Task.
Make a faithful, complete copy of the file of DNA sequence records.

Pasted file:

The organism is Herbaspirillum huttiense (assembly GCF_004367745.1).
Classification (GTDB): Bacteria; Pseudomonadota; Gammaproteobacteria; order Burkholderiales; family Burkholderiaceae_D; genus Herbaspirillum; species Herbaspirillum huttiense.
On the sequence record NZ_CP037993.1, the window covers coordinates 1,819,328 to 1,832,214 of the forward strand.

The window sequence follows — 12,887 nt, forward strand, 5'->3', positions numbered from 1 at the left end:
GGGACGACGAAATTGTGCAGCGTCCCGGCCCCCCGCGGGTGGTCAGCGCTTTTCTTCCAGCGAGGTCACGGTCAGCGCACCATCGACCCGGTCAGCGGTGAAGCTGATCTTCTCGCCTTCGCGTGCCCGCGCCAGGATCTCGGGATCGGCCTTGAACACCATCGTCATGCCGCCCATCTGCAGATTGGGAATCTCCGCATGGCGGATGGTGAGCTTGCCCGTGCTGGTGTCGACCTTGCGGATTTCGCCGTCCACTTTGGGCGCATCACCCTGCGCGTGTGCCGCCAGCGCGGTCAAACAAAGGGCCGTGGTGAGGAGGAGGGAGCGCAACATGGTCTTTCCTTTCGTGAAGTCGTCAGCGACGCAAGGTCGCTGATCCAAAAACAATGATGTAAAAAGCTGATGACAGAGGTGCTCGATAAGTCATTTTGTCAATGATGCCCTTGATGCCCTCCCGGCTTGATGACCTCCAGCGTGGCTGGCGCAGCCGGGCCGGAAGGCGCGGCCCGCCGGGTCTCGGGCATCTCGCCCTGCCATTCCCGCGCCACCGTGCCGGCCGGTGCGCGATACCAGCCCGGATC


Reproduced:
The organism is Herbaspirillum huttiense (assembly GCF_004367745.1).
Classification (GTDB): Bacteria; Pseudomonadota; Gammaproteobacteria; order Burkholderiales; family Burkholderiaceae_D; genus Herbaspirillum; species Herbaspirillum huttiense.
On the sequence record NZ_CP037993.1, the window covers coordinates 1,819,328 to 1,832,214 of the forward strand.

The window sequence follows — 12,887 nt, forward strand, 5'->3', positions numbered from 1 at the left end:
GGGACGACGAAATTGTGCAGCGTCCCGGCCCCCCGCGGGTGGTCAGCGCTTTTCTTCCAGCGAGGTCACGGTCAGCGCACCATCGACCCGGTCAGCGGTGAAGCTGATCTTCTCGCCTTCGCGTGCCCGCGCCAGGATCTCGGGATCGGCCTTGAACACCATCGTCATGCCGCCCATCTGCAGATTGGGAATCTCCGCATGGCGGATGGTGAGCTTGCCCGTGCTGGTGTCGACCTTGCGGATTTCGCCGTCCACTTTGGGCGCATCACCCTGCGCGTGTGCCGCCAGCGCGGTCAAACAAAGGGCCGTGGTGAGGAGGAGGGAGCGCAACATGGTCTTTCCTTTCGTGAAGTCGTCAGCGACGCAAGGTCGCTGATCCAAAAACAATGATGTAAAAAGCTGATGACAGAGGTGCTCGATAAGTCATTTTGTCAATGATGCCCTTGATGCCCTCCCGGCTTGATGACCTCCAGCGTGGCTGGCGCAGCCGGGCCGGAAGGCGCGGCCCGCCGGGTCTCGGGCATCTCGCCCTGCCATTCCCGCGCCACCGTGCCGGCCGGTGCGCGATACCAGCCCGGATC